In a time when both Marvel and DC seem to refuse to make movies starring female superheroes, it was announced today that the Soska Sisters will be directing a Painkiller Jane movie. This means that not only is there going to be a comic book superhero movie starring a woman, but that movie will be directed by two women and the character that the movie is about is a bisexual woman.
Painkiller Jane was created by comic creators Jimmy Palmiotti and Joe Quesada in 1995. She has appeared in crossover events with characters like The Punisher, Vampirella and Hellboy and recently had a relaunch at Dynamite Entertainment. Painkiller Jane is also known as Jane Vasko, and used to be a policewoman before being attacked and gaining regenerating and pain-tolerating abilities. This will be her third appearance on the screen. The first was a made-for-TV movie in 2005 starring Emmanuele Vaugier that aired on the SyFy channel. She was later brought to life in a 2007 SyFy series starring queer actress and model Kristanna Loken.
The film will be directed by Jen and Sylvia Soska, also known as The Soska Twins, a pair of twin sisters known for their horror films centered around women. Their breakout film was 2012′s American Mary, which was notable for its over-the-top body horror, what many saw as feminist themes and shocking visuals. It’s exciting that not only will this be a film about a woman, but a film made by women as well. No stars or release dates have been announced yet.
[on diversity in media] I think its social responsibility. I think it’s our responsibility to stand up and say what we want. It think if you look at television in the past two years, it’s becoming the decade of the female. Like, all these new shows with female leads. Even if you look at television, as well as cable, as well as films, there’s been a resurgence, as far as the leading woman in Hollywood, which is great. And I think we’re also at the point now…you know, it’s interesting…x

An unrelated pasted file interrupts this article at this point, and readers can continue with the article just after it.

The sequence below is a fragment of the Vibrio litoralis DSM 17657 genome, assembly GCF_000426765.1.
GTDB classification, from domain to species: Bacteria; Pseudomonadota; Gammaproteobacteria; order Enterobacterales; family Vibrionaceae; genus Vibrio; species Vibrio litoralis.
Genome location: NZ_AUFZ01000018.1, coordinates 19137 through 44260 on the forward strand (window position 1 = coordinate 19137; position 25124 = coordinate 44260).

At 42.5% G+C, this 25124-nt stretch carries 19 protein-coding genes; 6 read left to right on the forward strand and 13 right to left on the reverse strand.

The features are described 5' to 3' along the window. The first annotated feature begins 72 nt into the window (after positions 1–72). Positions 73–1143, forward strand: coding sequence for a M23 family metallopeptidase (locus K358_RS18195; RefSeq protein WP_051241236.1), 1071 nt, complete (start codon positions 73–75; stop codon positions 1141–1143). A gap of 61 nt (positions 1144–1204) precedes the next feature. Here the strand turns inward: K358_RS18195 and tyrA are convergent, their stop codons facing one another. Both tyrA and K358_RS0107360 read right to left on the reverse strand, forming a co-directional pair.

The Man Who Colored The Marvel Universe:
Stan Goldberg (1932-2014)
Marvel colorist Stan Goldberg, who created the color schemes of the costumes of Spider-Man, the Fantastic Four, and dozens of others, died yesterday, at the age of 82. Mark Evanier has more information here.
I wrote briefly, in Marvel Comics: The Untold Story, about two of Stan’s contributions to the Marvel mythos.
On The Fantastic Four:
And although they remained unmasked (in another break from comic-book convention, they were going to keep their identities public), at the urging of letter-writing fans they soon had snappy blue uniforms. “Jack gave them this long underwear with the letter ‘4’ on their chest,” said Stan Goldberg, who designed the color schemes of the Marvel comics. “I made the ‘4’ blue and kept a little area around it white, and then when the villains came in—the villains get the burnt umbers, dark greens, purples, grays, things like that—they can bounce off it.” The blast of colorful heroics against a murky background world immediately set Fantastic Four apart from everything else on the newsstand.
The grand melodrama was offset by Lee’s snappy patter, Ditko’s stunning costume design, and, once again, the primary-color palette choices of Stan Goldberg, who selected for Spider-Man’s costume a combination of cherry red and dark cobalt (in deliberate contrast to the more vivacious azure of the Fantastic Four).
Goldberg also drew non-superhero comics for Marvel in its Timely incarnation, and was the longtime artist for Marvel’s Millie the Model series. In the late 1960s he began drawing for various series published by Archie Comics.